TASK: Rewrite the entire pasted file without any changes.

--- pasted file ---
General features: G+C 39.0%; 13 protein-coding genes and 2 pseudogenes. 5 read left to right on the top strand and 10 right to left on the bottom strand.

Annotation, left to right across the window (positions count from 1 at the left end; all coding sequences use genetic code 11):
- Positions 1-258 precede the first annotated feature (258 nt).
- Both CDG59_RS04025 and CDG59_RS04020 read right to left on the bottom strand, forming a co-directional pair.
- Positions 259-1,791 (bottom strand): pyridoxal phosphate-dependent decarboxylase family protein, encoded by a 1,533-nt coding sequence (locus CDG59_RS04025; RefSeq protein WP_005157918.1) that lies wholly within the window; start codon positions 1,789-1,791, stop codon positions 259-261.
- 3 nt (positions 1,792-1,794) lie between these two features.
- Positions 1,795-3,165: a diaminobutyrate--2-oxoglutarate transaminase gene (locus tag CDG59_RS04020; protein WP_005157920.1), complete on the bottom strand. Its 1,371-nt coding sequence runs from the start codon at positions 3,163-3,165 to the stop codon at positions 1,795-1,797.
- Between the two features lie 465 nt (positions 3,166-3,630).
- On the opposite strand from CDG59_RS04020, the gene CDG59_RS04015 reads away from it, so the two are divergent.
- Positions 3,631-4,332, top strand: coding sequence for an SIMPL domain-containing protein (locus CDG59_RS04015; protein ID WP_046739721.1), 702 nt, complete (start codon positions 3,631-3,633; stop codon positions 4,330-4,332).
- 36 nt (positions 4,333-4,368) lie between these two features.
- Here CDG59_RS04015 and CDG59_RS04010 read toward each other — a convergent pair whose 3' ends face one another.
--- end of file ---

General features: G+C 39.0%; 13 protein-coding genes and 2 pseudogenes. 5 read left to right on the top strand and 10 right to left on the bottom strand.

Annotation, left to right across the window (positions count from 1 at the left end; all coding sequences use genetic code 11):
- Positions 1-258 precede the first annotated feature (258 nt).
- Both CDG59_RS04025 and CDG59_RS04020 read right to left on the bottom strand, forming a co-directional pair.
- Positions 259-1,791 (bottom strand): pyridoxal phosphate-dependent decarboxylase family protein, encoded by a 1,533-nt coding sequence (locus CDG59_RS04025; RefSeq protein WP_005157918.1) that lies wholly within the window; start codon positions 1,789-1,791, stop codon positions 259-261.
- 3 nt (positions 1,792-1,794) lie between these two features.
- Positions 1,795-3,165: a diaminobutyrate--2-oxoglutarate transaminase gene (locus tag CDG59_RS04020; protein WP_005157920.1), complete on the bottom strand. Its 1,371-nt coding sequence runs from the start codon at positions 3,163-3,165 to the stop codon at positions 1,795-1,797.
- Between the two features lie 465 nt (positions 3,166-3,630).
- On the opposite strand from CDG59_RS04020, the gene CDG59_RS04015 reads away from it, so the two are divergent.
- Positions 3,631-4,332, top strand: coding sequence for an SIMPL domain-containing protein (locus CDG59_RS04015; protein ID WP_046739721.1), 702 nt, complete (start codon positions 3,631-3,633; stop codon positions 4,330-4,332).
- 36 nt (positions 4,333-4,368) lie between these two features.
- Here CDG59_RS04015 and CDG59_RS04010 read toward each other — a convergent pair whose 3' ends face one another.